No doubt. Yeah. Seems like it’s hitting the ground running. That’s for sure.
Andrew Cross 01:29
Interesting times. Yeah.
Damon Pistulka 01:31
Yeah. That’s for sure.
Andrew Cross 01:33
But witness goes on businesses get built gets sold. So that’s not going away. Some great opportunities. Yeah. I noticed in the new relief package, and the SBA there. There’s new incentives for lending to buy a business if you’re not aware of that and been thinking about getting into or buying a business. Yeah, there’s some great incentives picking up your first six months payments.
You know, I don’t know how, if you’re if you’re going to have a successful transition, or transaction in a business, if you get through the first, the first six months are critical. So that kind of help. Yeah, is really something and, and a reduction in the fees. So yeah, yeah. Talk to your local bank about that. If you’re, if you’re an individual, and you think you can buy a business are looking to do that SBA lending, that’s, yeah, it can, it can, it can be quite a difference. But
Damon Pistulka 02:34
yeah, that’s for sure. And I saw that too. And we talked about it. But if people that are on there, listen about buying, thinking about buying business, go ahead and drop your comments into LinkedIn, or on Facebook, or wherever you’re listening to this or just reach out to us directly, and we can get them answered for you. But yeah, the lot of buyers don’t know when we’re not going to go down buying a business too far. But a lot of buyers don’t understand that the SBA lends to buy a business.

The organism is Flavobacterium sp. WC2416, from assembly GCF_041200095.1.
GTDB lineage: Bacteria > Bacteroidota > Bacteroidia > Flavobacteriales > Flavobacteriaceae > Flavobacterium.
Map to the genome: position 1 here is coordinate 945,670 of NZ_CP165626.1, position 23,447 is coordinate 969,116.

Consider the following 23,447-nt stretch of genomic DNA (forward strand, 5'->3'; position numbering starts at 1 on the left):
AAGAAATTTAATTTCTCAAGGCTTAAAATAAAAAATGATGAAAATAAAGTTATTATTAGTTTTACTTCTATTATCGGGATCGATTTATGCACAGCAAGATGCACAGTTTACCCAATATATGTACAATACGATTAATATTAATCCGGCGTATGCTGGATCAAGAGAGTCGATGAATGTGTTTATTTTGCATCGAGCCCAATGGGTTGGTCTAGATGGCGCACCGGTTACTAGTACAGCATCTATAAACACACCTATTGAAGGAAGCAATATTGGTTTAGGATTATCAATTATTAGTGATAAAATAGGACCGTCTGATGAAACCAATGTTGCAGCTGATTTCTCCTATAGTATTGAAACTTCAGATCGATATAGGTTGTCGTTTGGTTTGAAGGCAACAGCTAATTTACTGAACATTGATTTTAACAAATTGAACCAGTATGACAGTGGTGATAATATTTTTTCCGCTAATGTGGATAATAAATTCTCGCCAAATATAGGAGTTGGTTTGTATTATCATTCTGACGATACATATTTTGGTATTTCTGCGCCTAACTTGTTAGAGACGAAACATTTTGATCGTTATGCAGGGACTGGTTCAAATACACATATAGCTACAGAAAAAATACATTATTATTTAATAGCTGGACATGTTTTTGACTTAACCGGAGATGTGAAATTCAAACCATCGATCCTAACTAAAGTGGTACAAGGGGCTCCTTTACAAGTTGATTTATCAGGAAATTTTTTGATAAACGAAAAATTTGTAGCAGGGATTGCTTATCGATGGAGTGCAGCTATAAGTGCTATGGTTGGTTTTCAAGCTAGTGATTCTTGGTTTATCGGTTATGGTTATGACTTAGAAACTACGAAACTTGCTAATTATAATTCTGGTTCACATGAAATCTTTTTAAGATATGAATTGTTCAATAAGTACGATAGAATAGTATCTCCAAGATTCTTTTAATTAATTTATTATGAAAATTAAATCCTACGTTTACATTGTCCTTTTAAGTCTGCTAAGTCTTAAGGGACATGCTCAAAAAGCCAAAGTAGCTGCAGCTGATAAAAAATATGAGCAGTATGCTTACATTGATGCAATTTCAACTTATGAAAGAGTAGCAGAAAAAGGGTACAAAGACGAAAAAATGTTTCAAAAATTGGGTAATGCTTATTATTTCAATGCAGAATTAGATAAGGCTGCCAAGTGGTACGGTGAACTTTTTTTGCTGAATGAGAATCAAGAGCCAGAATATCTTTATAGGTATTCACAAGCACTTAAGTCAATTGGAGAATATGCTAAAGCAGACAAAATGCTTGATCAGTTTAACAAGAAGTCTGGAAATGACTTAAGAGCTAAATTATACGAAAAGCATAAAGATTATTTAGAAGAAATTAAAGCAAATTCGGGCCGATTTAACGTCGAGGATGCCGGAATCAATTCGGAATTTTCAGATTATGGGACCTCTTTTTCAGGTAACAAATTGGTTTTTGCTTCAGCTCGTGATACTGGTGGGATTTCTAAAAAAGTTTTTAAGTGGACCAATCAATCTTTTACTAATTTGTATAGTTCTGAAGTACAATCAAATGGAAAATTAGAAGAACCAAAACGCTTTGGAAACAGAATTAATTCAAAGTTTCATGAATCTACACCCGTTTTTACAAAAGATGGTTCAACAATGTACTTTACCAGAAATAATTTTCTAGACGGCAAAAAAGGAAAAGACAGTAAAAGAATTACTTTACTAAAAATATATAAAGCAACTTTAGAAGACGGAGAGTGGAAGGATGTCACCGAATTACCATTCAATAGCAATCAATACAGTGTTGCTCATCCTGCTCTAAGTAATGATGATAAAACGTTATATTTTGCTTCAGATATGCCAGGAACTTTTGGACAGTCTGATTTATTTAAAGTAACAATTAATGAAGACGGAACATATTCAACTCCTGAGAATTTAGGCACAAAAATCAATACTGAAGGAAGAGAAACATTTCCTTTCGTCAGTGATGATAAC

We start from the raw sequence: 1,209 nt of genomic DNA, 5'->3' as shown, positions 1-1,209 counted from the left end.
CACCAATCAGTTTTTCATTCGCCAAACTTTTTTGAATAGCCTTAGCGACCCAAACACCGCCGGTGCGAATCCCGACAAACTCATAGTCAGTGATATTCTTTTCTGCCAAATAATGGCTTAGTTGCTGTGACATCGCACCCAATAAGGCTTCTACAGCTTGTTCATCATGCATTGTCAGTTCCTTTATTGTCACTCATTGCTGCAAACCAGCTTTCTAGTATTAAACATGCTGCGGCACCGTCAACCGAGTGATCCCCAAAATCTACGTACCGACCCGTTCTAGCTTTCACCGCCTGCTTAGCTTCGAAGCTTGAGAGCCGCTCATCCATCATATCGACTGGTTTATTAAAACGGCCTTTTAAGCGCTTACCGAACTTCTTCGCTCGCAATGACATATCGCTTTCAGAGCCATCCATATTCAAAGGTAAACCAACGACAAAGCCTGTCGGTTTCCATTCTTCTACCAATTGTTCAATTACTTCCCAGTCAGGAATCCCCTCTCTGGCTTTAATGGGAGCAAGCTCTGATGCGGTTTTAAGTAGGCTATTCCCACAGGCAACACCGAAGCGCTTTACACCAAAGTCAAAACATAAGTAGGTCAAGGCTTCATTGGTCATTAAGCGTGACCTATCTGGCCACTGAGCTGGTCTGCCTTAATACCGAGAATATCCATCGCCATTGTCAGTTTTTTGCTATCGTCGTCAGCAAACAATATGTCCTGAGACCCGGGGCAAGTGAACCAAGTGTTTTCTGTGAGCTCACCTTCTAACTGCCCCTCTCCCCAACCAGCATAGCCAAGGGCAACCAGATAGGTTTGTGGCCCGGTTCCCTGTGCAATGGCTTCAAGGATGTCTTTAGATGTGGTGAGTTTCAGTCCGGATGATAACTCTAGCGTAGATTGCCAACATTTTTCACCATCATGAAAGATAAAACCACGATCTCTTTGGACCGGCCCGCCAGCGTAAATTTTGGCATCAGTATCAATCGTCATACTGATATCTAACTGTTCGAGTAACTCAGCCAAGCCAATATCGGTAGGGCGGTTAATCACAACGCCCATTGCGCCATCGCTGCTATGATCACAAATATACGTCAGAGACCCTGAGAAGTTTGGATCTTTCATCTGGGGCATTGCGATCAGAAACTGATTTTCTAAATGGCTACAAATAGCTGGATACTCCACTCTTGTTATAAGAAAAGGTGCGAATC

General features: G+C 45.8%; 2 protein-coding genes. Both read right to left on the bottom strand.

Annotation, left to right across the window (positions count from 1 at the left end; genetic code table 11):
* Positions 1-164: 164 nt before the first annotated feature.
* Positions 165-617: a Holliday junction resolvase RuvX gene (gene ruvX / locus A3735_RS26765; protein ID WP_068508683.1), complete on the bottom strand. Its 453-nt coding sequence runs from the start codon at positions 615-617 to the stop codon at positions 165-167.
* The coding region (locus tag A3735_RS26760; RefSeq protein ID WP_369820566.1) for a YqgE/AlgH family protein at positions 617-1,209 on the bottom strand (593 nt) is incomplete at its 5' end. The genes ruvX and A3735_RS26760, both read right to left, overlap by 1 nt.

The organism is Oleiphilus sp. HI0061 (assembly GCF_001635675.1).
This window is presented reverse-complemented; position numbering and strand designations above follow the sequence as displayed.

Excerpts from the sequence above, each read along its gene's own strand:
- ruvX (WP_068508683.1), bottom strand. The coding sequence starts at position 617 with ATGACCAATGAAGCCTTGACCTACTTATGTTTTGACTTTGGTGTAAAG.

And, and that’s, it seems like we were helping people a lot with that, but they’ll lend up to $5 million to buy a business. And what what’s the buyer of a business has to put how much down in that in that situation? 10%
Andrew Cross 03:17
a well qualified buyer and, and you know, as little as 10%. Okay, you know, so I mean, that’s something to really think about, because, you know, if you have, you know, $100,000 to buy a business, you could buy a business for $100,000. Or you could buy a business for a million dollars. And yeah, you get a lot more for your money on that leverage, and then let the business pay back the debt.
Make it make it for you over time. So anyways, great resource, use your banks, if you can do it. These are desperate for small deals, they’re really lined up to help. on smaller deals, they’re really geared up to really, you succeed. Yeah. Governments, it’s, it’s good for everybody. That’s where jobs come from. That’s where innovation comes from the Small Business engine. And there’s a lot of people coming up now that have to transition out of their companies. But anyways, we’re here to talk about e commerce today.